Quidditch team focusing on rebuilding this season


Cristian Orellana

Photo credit: Cristian Orellana

Jc Canicosa

It has not been the easiest season for Loyola’s fantasy-inspired club sport, as the winless Quidditch team has turned its attention on developing their younger players and recruiting for next season.

Recruitment chair and music industry junior Griffin Parr expressed the concern he has for this year, but he remains optimistic for the future.

“We are in the best region in the country, so especially us being such a small school already makes things really challenging,” Parr said. “We’re 0-9, but that’s alright. Hopefully, maybe at regionals, we’ll get an upset or something, just to finish off the season.”

The team’s recent struggles can also be attributed to a rule change in the International Quidditch Association in 2014, according to Parr. The rule states that school teams can only have players that are current students on the roster instead of allowing 20 percent of rosters to consist of non-students.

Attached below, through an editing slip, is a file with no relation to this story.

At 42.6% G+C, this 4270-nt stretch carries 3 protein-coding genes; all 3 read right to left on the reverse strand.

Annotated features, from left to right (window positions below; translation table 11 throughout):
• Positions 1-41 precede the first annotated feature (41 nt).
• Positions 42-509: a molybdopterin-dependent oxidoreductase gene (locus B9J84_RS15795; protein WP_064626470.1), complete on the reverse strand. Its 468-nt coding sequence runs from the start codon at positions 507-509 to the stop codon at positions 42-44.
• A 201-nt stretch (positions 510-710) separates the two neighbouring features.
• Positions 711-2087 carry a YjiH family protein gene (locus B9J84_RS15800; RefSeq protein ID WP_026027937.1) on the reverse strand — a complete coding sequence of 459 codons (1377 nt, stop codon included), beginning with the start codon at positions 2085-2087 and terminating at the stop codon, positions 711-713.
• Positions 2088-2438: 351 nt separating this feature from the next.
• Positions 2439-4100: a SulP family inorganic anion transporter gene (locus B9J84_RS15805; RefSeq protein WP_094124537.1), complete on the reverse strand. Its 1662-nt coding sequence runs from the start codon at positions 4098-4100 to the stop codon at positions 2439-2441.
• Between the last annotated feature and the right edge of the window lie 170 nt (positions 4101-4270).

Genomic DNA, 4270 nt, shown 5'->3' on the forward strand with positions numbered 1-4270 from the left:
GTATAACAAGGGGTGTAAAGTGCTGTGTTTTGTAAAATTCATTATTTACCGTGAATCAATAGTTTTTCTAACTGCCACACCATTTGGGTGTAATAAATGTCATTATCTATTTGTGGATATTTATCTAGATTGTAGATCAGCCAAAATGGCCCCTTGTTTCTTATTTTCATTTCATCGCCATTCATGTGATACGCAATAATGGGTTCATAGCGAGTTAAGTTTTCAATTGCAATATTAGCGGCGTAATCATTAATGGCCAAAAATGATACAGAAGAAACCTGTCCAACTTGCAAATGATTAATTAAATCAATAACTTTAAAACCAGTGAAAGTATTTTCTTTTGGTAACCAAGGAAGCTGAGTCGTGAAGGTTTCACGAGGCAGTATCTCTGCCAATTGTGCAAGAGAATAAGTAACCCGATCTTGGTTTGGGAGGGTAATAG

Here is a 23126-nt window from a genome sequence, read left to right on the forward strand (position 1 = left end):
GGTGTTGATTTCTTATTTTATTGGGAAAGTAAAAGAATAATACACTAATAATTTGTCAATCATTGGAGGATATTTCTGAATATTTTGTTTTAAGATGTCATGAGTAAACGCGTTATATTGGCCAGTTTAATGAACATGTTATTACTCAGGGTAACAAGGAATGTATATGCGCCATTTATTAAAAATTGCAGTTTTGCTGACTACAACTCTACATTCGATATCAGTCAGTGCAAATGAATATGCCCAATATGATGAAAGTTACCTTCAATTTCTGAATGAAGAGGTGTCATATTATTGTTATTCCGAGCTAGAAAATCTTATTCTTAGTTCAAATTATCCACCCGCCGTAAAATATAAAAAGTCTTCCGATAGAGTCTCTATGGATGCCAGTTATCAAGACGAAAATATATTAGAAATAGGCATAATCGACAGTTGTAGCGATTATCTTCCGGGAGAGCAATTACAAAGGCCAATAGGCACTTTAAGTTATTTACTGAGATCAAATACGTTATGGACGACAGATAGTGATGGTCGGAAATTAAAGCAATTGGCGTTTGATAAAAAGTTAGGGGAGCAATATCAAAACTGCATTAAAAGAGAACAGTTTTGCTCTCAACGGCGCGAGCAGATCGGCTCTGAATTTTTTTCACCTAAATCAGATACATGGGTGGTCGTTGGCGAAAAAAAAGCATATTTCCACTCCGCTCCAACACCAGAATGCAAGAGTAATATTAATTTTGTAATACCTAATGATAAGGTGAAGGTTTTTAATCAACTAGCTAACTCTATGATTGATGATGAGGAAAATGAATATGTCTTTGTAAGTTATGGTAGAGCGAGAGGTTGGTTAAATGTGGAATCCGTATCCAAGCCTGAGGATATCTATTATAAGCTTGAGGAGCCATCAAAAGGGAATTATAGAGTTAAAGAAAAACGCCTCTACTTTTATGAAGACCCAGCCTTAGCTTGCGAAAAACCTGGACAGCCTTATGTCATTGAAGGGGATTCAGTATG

Since then, Loyola’s Quidditch team hasn’t had the same national success that it once had, as the team struggles to fill a roster to compete against bigger teams.

The Wolf Pack competes against schools in the neighboring south and southwest regions, facing schools such as Tulane University, University of Southern Mississippi and Louisiana State University, all of which receive more funding than Loyola’s Quidditch team.

“We are in the best region in the country and having a small school makes it that much more challenging,” said Parr.

Theater freshman Tommy Barrera is one of the new recruits to the Quidditch team this year. He, along with five other new players, make up almost half of the roster.

“We’re definitely getting there,” said Barrera. “It gets easier the more you play against other teams, and Quidditch as a sport is very complex, so it just takes time to get used to it.”

The camaraderie of the team makes Quidditch a fun, enjoyable club sport, whether the Wolf Pack wins or loses, according to Barrera.

“We’re not a huge team, so we don’t have a lot of funding. Our main sell is the love and passion of the sport and the family that comes with it,” said Barrera.

The Wolf Pack is currently focused on a rebuilding and educating its younger players to make them familiar with the game.

“We’re focused on team growth and Quidditch education. What we’re doing right now is keeping in shape and getting the experience we need,” said Parr.